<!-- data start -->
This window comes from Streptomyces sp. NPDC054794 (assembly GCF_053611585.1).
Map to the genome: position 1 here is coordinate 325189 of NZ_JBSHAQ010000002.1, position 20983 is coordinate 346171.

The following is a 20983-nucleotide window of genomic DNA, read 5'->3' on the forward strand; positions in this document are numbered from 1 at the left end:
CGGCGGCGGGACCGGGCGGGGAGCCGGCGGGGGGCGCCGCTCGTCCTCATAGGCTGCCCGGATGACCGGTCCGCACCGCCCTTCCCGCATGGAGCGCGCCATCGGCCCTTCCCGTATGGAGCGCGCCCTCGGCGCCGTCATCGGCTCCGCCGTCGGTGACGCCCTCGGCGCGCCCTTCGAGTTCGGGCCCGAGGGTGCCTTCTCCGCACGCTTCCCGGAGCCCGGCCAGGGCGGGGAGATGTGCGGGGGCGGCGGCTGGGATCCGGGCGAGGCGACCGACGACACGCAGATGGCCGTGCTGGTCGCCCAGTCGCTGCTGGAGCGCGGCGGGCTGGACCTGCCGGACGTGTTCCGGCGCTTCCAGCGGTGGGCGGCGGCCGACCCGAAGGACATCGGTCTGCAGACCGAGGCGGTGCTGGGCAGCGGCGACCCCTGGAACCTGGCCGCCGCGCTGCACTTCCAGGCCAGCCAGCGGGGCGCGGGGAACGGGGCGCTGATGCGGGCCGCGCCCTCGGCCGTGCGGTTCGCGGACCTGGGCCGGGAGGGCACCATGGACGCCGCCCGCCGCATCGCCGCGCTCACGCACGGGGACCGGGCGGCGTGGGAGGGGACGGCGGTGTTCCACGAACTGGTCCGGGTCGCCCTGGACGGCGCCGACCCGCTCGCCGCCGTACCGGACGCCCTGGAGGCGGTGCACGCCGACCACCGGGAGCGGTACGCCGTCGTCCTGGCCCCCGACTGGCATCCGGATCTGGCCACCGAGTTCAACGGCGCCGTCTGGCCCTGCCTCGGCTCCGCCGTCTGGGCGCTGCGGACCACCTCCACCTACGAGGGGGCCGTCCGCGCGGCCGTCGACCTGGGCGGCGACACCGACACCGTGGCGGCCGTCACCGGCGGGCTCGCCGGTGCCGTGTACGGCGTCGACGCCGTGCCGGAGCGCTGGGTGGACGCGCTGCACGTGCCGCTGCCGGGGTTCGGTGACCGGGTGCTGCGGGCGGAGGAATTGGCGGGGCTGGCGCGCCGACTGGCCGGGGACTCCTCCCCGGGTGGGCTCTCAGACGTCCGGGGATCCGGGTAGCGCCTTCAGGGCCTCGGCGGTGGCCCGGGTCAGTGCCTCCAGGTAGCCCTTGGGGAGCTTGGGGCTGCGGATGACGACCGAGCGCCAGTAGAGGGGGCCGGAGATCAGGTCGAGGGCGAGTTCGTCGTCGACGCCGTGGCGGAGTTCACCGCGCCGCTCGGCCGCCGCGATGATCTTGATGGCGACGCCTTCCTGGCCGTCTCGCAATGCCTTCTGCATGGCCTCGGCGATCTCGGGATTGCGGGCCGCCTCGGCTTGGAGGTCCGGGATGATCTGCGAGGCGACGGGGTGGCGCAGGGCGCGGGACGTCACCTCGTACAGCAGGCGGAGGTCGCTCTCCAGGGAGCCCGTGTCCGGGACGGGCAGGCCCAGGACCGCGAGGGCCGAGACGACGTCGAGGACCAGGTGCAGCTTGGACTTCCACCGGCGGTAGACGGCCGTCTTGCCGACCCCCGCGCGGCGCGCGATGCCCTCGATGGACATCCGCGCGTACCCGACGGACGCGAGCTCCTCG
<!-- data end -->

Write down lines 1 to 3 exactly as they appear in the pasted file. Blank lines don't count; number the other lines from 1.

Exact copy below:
This window comes from Streptomyces sp. NPDC054794 (assembly GCF_053611585.1).
Map to the genome: position 1 here is coordinate 325189 of NZ_JBSHAQ010000002.1, position 20983 is coordinate 346171.

The following is a 20983-nucleotide window of genomic DNA, read 5'->3' on the forward strand; positions in this document are numbered from 1 at the left end: